As a middle-class white female who grew up in predominately white, the racial wealth gap is not an often-discussed topic. Before I had the opportunity to really understand what the racial wealth gap really was, and to what extent it was prevalent in society, I knew little to nothing on the subject. This is probably due to the fact that there are not a large amount of people of color or lower-income people in my area, so my ignorance to the subject was due in part by lack of exposure.
After learning the truth of the racial wealth gap, I was shocked to say the least. According to the Economic Policy Institute, the average annual income of a white person is $678,737, while the average black person makes $95,261 per year. The numbers don’t lie – this wage gap is huge and its growing. The racial wealth gap is true and very present – the question is “why?”
The two dividing factors in this gap, race and class are two of the most disc
riminating groups in our history. Racism has sadly always been a presence in our country, dating all the way back to the beginning of our country’s history with slavery. Though there have been strides taken to improve this, prejudices and stigmas against people of color unfortunately have yet to be mitigated from our society. These same prejudices are seen when it comes to low-income citizens. Due to their class and economic status, these people are often labeled as “lazy” and “freeloaders,” which is not at all true.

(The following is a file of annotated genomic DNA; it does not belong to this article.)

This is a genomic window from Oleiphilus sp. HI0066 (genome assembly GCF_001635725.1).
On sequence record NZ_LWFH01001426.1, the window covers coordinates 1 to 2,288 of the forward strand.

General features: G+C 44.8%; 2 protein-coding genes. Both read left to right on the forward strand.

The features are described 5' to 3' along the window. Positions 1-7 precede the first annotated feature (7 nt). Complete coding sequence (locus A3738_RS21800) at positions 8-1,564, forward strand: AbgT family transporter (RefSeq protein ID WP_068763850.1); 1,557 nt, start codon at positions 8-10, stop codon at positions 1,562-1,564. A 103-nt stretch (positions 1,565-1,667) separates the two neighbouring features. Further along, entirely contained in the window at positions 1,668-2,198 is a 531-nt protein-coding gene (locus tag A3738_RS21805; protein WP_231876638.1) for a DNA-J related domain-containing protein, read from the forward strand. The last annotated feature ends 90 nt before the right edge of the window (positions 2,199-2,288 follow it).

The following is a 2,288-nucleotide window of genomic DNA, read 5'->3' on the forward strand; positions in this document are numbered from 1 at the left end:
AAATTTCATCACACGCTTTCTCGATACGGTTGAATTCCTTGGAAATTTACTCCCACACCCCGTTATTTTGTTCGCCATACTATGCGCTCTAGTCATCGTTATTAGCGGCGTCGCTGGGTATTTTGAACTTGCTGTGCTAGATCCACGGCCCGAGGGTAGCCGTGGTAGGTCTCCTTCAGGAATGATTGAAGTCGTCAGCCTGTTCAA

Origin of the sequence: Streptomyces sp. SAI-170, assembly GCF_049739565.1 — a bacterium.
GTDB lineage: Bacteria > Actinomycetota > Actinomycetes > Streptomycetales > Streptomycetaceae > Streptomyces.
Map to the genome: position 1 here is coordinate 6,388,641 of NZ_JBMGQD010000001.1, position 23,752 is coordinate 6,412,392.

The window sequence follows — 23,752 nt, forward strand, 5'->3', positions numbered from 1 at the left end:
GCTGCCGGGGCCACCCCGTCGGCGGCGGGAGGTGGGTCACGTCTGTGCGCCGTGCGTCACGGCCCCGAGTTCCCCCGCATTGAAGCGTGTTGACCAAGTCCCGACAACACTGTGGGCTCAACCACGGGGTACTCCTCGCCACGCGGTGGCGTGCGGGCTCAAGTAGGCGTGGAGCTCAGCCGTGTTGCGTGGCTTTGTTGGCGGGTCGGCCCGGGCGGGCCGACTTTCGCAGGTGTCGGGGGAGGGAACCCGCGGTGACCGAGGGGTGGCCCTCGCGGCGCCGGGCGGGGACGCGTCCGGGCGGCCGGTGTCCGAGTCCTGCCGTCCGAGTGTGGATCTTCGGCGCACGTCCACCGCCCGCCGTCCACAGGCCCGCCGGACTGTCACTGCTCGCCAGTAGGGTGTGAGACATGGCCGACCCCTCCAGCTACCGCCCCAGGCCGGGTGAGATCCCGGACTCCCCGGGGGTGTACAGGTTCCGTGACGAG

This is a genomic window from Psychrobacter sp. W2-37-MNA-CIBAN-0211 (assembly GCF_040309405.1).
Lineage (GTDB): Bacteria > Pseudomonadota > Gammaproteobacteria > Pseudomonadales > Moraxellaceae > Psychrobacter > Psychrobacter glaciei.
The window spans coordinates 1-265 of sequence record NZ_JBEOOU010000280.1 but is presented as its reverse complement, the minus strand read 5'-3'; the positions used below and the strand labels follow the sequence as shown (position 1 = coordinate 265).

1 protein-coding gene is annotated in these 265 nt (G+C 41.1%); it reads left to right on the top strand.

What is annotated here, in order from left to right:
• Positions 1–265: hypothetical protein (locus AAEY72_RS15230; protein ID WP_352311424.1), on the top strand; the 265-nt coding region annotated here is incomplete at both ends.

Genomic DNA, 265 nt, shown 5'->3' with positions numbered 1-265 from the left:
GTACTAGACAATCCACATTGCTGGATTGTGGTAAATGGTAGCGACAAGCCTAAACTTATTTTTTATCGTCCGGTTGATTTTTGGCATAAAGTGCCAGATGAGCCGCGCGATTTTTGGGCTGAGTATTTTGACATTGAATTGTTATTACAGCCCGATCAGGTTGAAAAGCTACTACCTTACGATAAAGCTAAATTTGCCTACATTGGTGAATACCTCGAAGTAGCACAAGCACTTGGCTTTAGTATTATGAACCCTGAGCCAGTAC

These factors are what fuel the racial wealth gap. Not only are low income people of color put at a disadvantage due to racism in the workplace, but their status in society means that they have little class mobility, and therefore improving upon their lives is not always an option. They are instead labeled as lazy and unmotivated, chasing the ever-elusive American Dream. This problem goes dates back hundreds of years and is in turn worse now than it has ever been in the past.
How can we solve the racial wealth gap? This is a difficult question to address, and to fully understand it one would need a knowledge of economics that I do not possess. Although, one thing is for sure, and that is that we need to stop the systematic oppression and racism that has embedded itself so far into our culture. White people in particular need to take responsibility for the stigmas placed against low-income people of color before anything can be improved. In fact, Forbes number one proposal to end the racial wealth gap is “stricter enforcement of housing anti-discrimination laws.” We can no longer remain ignorant to this wealth gap and allow our fellow citizens to be methodically oppressed. While these realizations will certainly not solve all problems surrounding the racial wealth gap, it is a start. Taking accountability allows us to move forward and further address the problem, without placing the blame on the victims of this wage gap like we are so accustomed to in the past.